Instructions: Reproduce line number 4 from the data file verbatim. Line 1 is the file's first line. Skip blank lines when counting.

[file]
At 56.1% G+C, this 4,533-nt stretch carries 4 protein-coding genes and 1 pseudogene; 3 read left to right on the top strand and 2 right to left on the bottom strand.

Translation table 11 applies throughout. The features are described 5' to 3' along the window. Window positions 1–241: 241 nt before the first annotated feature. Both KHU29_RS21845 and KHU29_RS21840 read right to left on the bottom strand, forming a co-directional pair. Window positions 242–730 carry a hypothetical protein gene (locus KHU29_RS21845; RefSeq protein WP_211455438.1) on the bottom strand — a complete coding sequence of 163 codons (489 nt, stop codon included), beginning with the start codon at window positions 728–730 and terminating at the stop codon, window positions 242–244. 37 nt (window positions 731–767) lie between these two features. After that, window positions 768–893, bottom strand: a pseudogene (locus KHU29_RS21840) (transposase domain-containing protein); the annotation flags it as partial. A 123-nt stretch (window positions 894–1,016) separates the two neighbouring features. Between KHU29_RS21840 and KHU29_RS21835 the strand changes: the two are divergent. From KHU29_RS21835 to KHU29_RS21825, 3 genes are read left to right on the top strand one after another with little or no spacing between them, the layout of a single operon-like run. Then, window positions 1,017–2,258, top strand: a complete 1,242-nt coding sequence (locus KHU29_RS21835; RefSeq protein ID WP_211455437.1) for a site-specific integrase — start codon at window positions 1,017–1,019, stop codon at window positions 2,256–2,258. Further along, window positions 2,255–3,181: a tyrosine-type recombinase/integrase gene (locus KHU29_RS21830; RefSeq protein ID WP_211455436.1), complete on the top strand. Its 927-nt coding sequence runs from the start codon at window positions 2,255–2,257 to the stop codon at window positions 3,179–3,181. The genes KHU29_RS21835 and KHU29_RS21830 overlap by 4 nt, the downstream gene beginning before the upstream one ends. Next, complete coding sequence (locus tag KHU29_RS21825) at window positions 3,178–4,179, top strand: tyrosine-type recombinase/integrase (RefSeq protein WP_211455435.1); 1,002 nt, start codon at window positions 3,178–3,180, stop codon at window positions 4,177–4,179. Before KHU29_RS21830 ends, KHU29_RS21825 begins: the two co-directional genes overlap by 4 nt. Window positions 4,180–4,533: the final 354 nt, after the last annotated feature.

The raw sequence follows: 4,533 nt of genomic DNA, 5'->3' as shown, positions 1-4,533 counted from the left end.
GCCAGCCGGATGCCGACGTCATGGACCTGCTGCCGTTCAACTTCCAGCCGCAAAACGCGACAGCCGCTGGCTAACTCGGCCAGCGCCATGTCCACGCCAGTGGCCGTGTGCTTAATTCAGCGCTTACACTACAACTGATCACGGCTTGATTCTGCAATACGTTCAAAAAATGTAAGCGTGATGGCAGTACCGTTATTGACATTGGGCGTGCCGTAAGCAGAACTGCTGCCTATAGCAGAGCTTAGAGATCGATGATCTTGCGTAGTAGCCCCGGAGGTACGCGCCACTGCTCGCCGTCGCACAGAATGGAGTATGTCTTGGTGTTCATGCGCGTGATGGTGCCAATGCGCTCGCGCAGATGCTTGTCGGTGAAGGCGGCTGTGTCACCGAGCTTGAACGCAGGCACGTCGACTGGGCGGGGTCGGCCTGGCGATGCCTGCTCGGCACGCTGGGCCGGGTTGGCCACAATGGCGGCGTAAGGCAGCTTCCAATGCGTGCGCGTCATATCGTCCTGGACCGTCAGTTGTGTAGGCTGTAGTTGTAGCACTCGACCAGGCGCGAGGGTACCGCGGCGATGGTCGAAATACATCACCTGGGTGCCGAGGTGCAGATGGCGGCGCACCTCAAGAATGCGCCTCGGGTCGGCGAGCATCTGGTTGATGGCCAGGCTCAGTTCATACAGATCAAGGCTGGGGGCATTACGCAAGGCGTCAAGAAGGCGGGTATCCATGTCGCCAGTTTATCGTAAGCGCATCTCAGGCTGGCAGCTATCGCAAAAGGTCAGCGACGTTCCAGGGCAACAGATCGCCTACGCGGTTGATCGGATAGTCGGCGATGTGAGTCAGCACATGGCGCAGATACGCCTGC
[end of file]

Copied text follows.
GCCAGCCGGATGCCGACGTCATGGACCTGCTGCCGTTCAACTTCCAGCCGCAAAACGCGACAGCCGCTGGCTAACTCGGCCAGCGCCATGTCCACGCCAGTGGCCGTGTGCTTAATTCAGCGCTTACACTACAACTGATCACGGCTTGATTCTGCAATACGTTCAAAAAATGTAAGCGTGATGGCAGTACCGTTATTGACATTGGGCGTGCCGTAAGCAGAACTGCTGCCTATAGCAGAGCTTAGAGATCGATGATCTTGCGTAGTAGCCCCGGAGGTACGCGCCACTGCTCGCCGTCGCACAGAATGGAGTATGTCTTGGTGTTCATGCGCGTGATGGTGCCAATGCGCTCGCGCAGATGCTTGTCGGTGAAGGCGGCTGTGTCACCGAGCTTGAACGCAGGCACGTCGACTGGGCGGGGTCGGCCTGGCGATGCCTGCTCGGCACGCTGGGCCGGGTTGGCCACAATGGCGGCGTAAGGCAGCTTCCAATGCGTGCGCGTCATATCGTCCTGGACCGTCAGTTGTGTAGGCTGTAGTTGTAGCACTCGACCAGGCGCGAGGGTACCGCGGCGATGGTCGAAATACATCACCTGGGTGCCGAGGTGCAGATGGCGGCGCACCTCAAGAATGCGCCTCGGGTCGGCGAGCATCTGGTTGATGGCCAGGCTCAGTTCATACAGATCAAGGCTGGGGGCATTACGCAAGGCGTCAAGAAGGCGGGTATCCATGTCGCCAGTTTATCGTAAGCGCATCTCAGGCTGGCAGCTATCGCAAAAGGTCAGCGACGTTCCAGGGCAACAGATCGCCTACGCGGTTGATCGGATAGTCGGCGATGTGAGTCAGCACATGGCGCAGATACGCCTGC